Louis Armstrong said that if you need to ask what jazz is, you’ll never know. It’s true that the nature of jazz is elusive, even experts are often at a loss to define it as opposed to other forms of music. But there’s something everyone agrees with: jazz is about improvisation.
There’s a common misconception that improvisation happens randomly. Because many small jazz bands don’t read music when they perform, listeners may have the impression the performers are going along completely freely. In fact, the contrary is true. Spontaneous jazz improvisation requires a deep understanding of the music and its workings. Jazz players will chose phrases which structure is so familiar to them, they intuitively know where it’s going even though it’s been created in that instant. The musicians all know the tune and the role of their instrument inside the tune, and so they can spontaneously create different forms of the theme and variations.
The guitar, piano, bass and drums, while all able to solo, basically provide the rhythm and harmony over which the soloist will create improvised variations. The structure is flexible so that the soloist may venture in various directions depending on the inspiration of the moment. A Jazz musician is creating spontaneous art every time he or she plays music. In fact, spontaneity has always characterized Jazz music’s finest improvisers.
Freedom in jazz improvisation comes from an understanding of structure. It may seem as the soloist may do whatever they like, but in fact the soloist is following a complex set of rules. Being creative means knowing how to move inside that context and how to bend it to your personality and creativity.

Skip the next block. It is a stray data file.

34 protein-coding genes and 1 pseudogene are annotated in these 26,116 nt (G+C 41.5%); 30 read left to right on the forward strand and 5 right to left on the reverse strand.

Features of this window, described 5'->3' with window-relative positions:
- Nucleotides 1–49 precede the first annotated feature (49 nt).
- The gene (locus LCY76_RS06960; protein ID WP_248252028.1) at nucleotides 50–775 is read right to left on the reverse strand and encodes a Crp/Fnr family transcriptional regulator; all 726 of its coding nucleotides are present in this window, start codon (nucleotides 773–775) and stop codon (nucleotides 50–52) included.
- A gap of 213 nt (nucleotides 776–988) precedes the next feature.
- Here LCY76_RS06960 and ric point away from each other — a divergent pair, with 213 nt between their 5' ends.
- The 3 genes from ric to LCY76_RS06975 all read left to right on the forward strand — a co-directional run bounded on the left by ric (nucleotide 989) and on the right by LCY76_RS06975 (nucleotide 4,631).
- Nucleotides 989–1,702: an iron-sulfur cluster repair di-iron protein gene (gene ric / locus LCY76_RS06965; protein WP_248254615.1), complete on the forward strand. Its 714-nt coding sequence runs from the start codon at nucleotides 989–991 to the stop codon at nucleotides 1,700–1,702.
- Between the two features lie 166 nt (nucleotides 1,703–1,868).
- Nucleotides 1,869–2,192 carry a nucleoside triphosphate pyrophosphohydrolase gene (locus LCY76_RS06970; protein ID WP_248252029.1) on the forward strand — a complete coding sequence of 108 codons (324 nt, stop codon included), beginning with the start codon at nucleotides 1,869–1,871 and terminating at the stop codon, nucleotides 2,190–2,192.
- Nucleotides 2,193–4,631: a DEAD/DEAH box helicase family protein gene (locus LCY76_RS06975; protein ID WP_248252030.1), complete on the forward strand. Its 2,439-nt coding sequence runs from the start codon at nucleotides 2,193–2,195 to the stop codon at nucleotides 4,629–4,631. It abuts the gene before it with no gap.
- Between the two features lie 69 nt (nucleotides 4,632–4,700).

The role of the soloist became very important from the beginning of the 1930s, but early jazz was characterised by a different kind of improvisation, what was called “collective improvisation”. This way of making music leans very strongly on call-and-response, both among musicians and between musicians and audience. In the 1920s, ballrooms, nightclubs, speakeasies were ideal places where improvisation and free audience/performers interaction happened. The unpredictable mix of music, guests, dancers and bathtub gin was explosive. It could mix every night in a different way, Anything could inspire the performers to a new path in the music.
But as the decade wore on, something happened. Jazz started to be recorded and those records were extremely popular. Recordings needed to be standardised and that dictated which performance and which actual improvisation would be preserved. Aspiring musicians increasingly learned jazz from those recordings rather than live, as their predecessors had done. Over time, this subtly changed the way jazz was played and improvised. By the end of the 1920s, jazz had surrendered its popularity to swing.
Ogren, Kathy J., The Jazz Revolution. Twenties America and the Meaning of Jazz. Oxford University Press, New York, 1989